The uniqueness of Wednesday overshadowed what happened on the field. The Orioles won their third straight game for the first time this season.
With 20 games completed, and no return dates yet for J.J. Hardy and Matt Wieters, the Orioles are at .500 and just two games behind the New York Yankees for first place in the American League East.
Due to the reconstituted schedule, 29 of the team’s first 32 games come against the AL East, and the good news is that the Orioles are showing some positive signs.
In the last four games, starting pitchers completed six innings in each game. In the Orioles’ first 16, it happened just four times.
While Miguel Gonzalez’s four runs in six innings on Friday night wasn’t a gem, the game was tied in the eighth inning, and a walk given up by Brian Matusz, an error by Manny Machado and a three-run homer allowed by Darren O’Day cost the Orioles a possible four-game winning streak.
Wei-Yin Chen’s best performance of the season (two runs on four hits in eight innings) was forgotten because of the unlikely way the Orioles won. Trailing 4-3 in the 10th, they scored two runs on Adam Jones’ triple, Chris Davis’ sacrifice fly and David Lough’s game-ending home run.
Lough, with just 10 career homers has as many game-winning homers for the Orioles as Davis does.
Bud Norris, who pitched horribly in the first three games of the season as well as during spring training, pitched six scoreless innings on Sunday before tiring and allowing a three-run home run to Pablo Sandoval.
Manager Buck Showalter noted that Norris tired in the seventh. During spring training, Norris’ appearances were shorter than planned because he exhausted his pitch count early in games. And, in two of his first three starts, Norris didn’t make it past the third inning. (He pitched five innings in the other.)
Through the first 20 games, Ubaldo Jimenez has been the Orioles’ best starter. Yes, the same Jimenez who early in spring training, fans feared would clog up a rotation spot.
Each starter has pitched four times, and Jimenez has both struck out the most batters (22) and walked the fewest (8). He’s also given up just 10 hits and allowed only four earned runs.
Chris Tillman, who starts Friday against Tampa Bay, has walked just as many (13) as he’s struck out.
Tillman looked terrific in spring training, and if the Orioles are to contend, he’s going to have to pitch much better.
On Thursday, Kevin Gausman and Zach Britton threw scoreless innings. Because of the two postponements and Thursday’s off day, relievers have pitched fewer innings this week, and Showalter is obviously wary of their rustiness.
Britton was dynamic in the spring, and while he hasn’t been as sharp during the season, he’s had just five save opportunities. Machado’s ninth-inning on Saturday cost him a save.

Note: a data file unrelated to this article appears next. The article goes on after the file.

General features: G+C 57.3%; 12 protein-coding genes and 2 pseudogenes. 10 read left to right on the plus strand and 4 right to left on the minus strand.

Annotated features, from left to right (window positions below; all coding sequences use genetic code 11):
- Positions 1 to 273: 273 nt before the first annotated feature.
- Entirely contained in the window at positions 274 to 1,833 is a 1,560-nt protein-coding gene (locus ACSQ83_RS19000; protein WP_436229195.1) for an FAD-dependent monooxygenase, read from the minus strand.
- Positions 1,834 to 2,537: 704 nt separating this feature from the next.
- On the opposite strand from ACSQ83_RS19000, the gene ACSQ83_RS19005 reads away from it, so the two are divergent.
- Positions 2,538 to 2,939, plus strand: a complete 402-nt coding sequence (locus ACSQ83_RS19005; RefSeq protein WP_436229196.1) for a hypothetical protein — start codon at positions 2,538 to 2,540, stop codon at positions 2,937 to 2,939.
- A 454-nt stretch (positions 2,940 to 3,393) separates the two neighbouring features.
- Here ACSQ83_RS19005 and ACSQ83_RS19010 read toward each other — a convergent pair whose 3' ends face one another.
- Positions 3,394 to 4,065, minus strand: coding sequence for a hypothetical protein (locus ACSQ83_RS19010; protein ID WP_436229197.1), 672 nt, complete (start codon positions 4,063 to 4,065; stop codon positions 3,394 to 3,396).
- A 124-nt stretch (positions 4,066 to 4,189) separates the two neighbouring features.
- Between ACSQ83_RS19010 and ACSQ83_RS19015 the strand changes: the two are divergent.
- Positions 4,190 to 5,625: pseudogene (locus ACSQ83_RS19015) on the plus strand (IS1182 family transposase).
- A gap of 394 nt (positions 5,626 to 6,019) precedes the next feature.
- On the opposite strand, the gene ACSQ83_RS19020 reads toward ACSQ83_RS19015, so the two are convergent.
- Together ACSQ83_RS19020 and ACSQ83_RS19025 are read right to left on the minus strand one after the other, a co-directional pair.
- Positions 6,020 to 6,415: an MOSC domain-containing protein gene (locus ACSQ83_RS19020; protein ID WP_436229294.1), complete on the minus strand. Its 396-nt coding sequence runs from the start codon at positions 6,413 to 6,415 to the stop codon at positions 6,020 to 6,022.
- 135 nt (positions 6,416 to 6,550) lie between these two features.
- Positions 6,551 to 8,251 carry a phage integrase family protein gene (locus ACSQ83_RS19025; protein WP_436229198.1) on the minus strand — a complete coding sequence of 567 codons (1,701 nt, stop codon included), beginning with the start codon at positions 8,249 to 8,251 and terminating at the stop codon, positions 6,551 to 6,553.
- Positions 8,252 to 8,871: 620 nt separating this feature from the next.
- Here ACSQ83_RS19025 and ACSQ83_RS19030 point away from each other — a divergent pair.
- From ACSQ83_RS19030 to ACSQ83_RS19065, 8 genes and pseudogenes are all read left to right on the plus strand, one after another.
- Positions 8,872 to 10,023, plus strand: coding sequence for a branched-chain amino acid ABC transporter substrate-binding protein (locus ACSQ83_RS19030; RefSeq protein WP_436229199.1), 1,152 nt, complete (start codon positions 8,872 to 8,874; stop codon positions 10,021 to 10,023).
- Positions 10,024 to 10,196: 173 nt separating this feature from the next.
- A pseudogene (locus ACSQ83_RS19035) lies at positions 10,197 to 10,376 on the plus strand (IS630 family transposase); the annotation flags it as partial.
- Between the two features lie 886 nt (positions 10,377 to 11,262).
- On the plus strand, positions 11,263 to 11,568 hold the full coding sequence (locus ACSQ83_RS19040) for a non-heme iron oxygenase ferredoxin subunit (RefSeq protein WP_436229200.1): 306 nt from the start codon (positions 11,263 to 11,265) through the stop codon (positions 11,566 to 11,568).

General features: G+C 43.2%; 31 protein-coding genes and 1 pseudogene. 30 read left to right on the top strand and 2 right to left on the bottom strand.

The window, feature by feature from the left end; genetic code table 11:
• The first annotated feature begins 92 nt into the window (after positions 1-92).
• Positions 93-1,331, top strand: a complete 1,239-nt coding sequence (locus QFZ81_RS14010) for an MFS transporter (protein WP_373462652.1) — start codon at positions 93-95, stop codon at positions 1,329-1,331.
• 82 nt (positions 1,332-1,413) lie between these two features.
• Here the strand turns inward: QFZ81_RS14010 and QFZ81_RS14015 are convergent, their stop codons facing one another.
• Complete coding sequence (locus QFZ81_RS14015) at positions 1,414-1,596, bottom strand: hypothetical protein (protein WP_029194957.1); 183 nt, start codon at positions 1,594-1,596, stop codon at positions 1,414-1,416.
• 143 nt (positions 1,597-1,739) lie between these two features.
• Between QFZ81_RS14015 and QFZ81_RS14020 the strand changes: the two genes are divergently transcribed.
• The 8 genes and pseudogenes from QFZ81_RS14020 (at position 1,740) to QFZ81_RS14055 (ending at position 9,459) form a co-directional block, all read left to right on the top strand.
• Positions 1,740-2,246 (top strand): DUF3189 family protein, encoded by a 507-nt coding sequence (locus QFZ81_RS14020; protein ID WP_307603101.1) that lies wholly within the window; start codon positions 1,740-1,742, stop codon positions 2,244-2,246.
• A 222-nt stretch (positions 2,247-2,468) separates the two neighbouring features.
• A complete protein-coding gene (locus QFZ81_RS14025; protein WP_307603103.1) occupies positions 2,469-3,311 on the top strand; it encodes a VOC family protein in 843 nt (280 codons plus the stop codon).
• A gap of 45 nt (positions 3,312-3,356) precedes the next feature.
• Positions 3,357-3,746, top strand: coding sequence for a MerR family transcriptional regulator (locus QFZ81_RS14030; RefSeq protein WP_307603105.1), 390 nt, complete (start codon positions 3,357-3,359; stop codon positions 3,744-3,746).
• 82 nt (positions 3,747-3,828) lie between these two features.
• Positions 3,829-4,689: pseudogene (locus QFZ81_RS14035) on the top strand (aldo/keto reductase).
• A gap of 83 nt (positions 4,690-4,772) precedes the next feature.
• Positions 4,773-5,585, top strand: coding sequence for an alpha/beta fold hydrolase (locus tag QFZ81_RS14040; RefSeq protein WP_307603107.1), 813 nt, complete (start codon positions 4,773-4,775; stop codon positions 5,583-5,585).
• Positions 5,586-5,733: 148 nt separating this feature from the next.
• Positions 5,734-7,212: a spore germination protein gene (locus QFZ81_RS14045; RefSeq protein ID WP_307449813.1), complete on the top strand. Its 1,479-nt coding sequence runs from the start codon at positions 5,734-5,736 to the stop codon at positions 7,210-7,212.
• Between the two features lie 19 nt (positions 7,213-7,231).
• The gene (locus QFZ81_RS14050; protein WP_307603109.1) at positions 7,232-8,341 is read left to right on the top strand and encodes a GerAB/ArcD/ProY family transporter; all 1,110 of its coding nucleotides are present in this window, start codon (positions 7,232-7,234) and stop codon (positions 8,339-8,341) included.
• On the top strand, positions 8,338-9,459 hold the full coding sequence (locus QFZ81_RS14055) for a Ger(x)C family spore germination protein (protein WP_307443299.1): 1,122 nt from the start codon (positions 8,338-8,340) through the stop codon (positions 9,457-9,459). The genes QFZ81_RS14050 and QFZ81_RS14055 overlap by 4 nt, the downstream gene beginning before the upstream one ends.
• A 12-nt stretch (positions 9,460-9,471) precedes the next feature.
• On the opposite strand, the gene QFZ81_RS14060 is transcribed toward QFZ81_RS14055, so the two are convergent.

After some early difficulties, in his last three outings, Tommy Hunter has given up just one hit in 4 2/3 innings.
O’Day’s case is the most interesting one. His ERA is just 1.08, but two of the four hits he’s allowed were home runs, including the Sandoval blast, which was unearned.
After giving up just three home runs in the first five months of the season, O’Day allowed three more in September and two in the postseason. In his first 396 games—including the postseason, O’Day gave up 31 home runs, and in his last 23, he’s given up seven.
Machado was hitless in his first 15 at-bats, but has brought his average to .254. He’s made his expected spectacular plays, but has made as many errors (five) in 20 games as he did in the 52 games he played in 2012. Those five errors have come in the last eight games.
The Orioles lead the American League with 29 home runs, and have greatly upped their on-base percentage. They’re fourth in baseball with a .345 OBP.
Jones has a .400 average and .440 OBP. He’s walked five times in 20 games, which may not be impressive, but translates to a 40-walk season. He’s never done that.
Another hopeful sign has been Davis’ performance. In his first 15 games, he struck out 26 times and hit just two home runs. Davis homered in three of the four games played at home, while striking out three times.
It will be a strange weekend for the Orioles, wearing white and batting last. Instead of drawing a possible 100,000 fans, they’ll be fortunate to play in front of a tenth that many.
On Wednesday, the entire sports world was watching. It was a weekday afternoon.
This weekend, they’ll be competing for attention against the NBA and NHL playoffs, NFL draft, Kentucky Derby and the Mayweather-Pacquiao fight. I don’t think they’ll care.